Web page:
Overweighting small caps or small caps value is ok, but you need to have a strong enough opinion to keep it when it can under perform for a decade or more otherwise you will sell after it has under performed making sure you earn less than if you simply did not overweight it in the first place. Going by your post you do not have an opinion strongly enough to tilt, which means a total market fund be much more useful to you in my opinion.

MustacheAndaHalf

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Re: SMALL CAP TILTING
« Reply #8 on: January 15, 2019, 09:12:09 PM »
Larry Swedroe's "The Only Guide to a Winning Investment Strategy You'll Ever Need" provides a lot of data on small cap value beating the larger cap stocks.  But you can find long periods when that's not the case, so it helps to see historical data.  It helps to have the knowledge you should stick with a small cap value tilt.

Libraries often have that book, but you could order a used copy from Amazon as well:
https://www.amazon.com/Guide-Winning-Investment-Strategy-Youll/dp/0312339879

While Vanguard has a lot of great low-cost index funds, for small cap I would use something besides VSIAX.  Take a look at the morningstar breakdown of that fund into it's large, mid and small cap parts:
http://portfolios.morningstar.com/fund/summary?t=VSIAX&region=usa&culture=en_US

That "small cap" fund holds 53% mid caps.  Vanguard's fund is simply too big.  If you're willing to buy ETFs instead of mutual funds, Vanguard allows you to trade ~1800 ETFs at $0/trade.  So you could buy ETFs from other providers like iShares, SPDR, USAA, etc.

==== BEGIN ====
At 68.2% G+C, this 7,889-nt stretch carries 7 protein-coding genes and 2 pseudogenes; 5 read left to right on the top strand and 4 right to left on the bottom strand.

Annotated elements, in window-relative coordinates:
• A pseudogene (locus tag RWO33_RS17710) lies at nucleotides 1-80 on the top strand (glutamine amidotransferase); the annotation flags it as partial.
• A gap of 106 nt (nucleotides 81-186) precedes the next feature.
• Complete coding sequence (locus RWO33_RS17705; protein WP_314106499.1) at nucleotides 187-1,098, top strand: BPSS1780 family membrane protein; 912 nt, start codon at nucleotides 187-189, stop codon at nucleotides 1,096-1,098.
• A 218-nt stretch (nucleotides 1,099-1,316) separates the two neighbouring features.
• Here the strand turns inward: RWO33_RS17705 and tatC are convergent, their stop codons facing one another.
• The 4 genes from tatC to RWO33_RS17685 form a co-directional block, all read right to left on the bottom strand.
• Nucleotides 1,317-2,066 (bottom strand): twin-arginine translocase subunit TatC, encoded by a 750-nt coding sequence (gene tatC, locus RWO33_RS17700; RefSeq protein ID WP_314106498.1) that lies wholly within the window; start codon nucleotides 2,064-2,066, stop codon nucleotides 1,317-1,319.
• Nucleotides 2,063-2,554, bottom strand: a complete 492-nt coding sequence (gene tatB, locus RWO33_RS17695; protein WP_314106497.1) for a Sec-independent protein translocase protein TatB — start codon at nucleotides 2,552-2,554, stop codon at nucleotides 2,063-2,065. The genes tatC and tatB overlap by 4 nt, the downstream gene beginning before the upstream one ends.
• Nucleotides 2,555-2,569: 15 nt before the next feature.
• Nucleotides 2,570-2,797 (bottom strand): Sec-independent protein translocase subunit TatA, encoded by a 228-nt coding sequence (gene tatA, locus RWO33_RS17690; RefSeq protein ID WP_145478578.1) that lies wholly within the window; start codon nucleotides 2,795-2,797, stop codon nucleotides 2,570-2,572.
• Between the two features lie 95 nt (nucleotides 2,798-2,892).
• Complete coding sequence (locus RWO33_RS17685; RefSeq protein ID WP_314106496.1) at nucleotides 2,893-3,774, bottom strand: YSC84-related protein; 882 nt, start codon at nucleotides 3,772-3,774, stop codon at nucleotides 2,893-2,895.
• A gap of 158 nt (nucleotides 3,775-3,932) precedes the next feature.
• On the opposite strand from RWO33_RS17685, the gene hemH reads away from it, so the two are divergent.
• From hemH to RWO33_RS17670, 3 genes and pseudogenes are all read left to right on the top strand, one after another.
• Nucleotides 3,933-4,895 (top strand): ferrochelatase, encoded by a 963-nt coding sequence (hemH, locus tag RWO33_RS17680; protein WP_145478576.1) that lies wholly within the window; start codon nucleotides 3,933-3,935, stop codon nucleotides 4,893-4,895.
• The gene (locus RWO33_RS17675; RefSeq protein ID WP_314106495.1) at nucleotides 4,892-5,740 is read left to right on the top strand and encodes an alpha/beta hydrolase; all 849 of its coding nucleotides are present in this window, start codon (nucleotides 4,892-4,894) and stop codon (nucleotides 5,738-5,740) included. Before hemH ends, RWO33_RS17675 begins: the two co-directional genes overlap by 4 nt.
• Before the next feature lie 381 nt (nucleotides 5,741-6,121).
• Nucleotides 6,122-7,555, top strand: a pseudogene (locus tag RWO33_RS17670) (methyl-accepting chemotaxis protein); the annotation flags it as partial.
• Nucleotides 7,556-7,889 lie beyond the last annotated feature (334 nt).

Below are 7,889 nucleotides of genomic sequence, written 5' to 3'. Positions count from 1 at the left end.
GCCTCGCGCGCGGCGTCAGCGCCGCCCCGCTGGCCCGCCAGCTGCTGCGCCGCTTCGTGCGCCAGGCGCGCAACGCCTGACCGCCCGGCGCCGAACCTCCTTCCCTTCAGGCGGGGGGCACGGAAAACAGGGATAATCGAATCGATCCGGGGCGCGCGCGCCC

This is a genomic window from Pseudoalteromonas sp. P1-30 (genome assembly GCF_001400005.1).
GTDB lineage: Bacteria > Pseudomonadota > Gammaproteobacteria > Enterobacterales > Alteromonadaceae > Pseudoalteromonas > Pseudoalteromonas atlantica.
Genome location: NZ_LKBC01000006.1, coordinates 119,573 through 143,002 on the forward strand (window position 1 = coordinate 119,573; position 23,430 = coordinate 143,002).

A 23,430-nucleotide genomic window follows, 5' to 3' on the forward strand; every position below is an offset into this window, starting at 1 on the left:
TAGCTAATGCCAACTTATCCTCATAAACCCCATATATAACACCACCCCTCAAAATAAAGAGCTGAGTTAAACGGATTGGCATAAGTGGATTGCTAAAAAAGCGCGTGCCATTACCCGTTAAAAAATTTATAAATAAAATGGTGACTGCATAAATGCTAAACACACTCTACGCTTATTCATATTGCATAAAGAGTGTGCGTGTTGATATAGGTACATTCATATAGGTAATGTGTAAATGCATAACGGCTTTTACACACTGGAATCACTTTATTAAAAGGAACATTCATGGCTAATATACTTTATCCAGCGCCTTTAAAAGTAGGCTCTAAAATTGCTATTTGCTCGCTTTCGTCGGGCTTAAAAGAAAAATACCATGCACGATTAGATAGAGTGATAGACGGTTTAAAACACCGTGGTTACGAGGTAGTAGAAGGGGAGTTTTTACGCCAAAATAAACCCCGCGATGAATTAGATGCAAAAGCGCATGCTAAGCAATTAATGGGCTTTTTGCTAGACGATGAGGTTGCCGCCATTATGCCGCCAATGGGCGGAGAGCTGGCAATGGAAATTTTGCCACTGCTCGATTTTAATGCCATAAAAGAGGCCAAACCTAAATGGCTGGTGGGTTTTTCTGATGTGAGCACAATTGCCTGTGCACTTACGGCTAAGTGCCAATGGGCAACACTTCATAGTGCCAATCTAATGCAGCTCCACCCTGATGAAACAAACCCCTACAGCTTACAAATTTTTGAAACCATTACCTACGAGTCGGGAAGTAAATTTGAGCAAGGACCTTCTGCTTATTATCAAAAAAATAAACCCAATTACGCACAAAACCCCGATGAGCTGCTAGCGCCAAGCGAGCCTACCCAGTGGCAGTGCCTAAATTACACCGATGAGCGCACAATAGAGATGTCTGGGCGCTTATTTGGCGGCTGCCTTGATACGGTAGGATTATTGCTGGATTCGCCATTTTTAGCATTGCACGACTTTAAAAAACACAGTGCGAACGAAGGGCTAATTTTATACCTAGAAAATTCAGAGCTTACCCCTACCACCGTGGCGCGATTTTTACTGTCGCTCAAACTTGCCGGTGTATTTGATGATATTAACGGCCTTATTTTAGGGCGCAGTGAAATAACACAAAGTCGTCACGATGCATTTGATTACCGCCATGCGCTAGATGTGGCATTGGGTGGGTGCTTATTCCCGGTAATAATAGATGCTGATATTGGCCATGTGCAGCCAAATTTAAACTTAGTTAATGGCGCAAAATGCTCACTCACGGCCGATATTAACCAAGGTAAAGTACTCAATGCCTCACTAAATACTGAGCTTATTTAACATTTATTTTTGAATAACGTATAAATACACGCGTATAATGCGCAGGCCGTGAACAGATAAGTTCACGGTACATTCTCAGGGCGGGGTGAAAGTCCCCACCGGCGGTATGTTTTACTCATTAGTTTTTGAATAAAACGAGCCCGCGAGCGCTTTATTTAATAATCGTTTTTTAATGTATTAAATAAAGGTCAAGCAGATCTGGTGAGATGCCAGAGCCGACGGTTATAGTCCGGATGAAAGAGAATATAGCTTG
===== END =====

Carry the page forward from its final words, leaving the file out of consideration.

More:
bacchi

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Re: SMALL CAP TILTING
« Reply #9 on: January 15, 2019, 10:33:33 PM »

flipboard

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Re: SMALL CAP TILTING
« Reply #10 on: January 15, 2019, 11:47:27 PM »
VIOV or IJS fit the bill.

http://portfolios.morningstar.com/fund/summary?t=viov&region=usa&culture=en_US
Those are actually small-cap value funds, but indeed: small-cap value tilt has shown to improve performance. (I use VIOV for my US SCV - it's harder to find true SCV for international, I can't remember off the top of my head what I use there.)

Given the higher risk, I would probably move away from the SCV tilt when approaching whatever my investment goal is, but IMHO it's stupid not to tilt when starting.

(I'll try to find the relevant sources later.)

xnyjets80x

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Re: SMALL CAP TILTING
« Reply #11 on: January 16, 2019, 01:58:38 PM »
Why would one tilt to small cap value such as VIOV or VSIAX instead of small cap blend such as VTMSX? I know past performance is not a measure of future success but I ran all three of the above funds through portfolio visualizer and could not see any time period where the small cap value funds outperformed small cap blend fund?

effigy98

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Re: SMALL CAP TILTING
« Reply #12 on: January 16, 2019, 02:12:20 PM »
I like IJS, trades for free at fidelity... have 20% in small cap value in a diversified asset allocation that has been working great for me over the years.

MaaS

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Re: SMALL CAP TILTING
« Reply #13 on: January 16, 2019, 02:31:39 PM »
I understand where you're coming from on wanting to tilt small caps.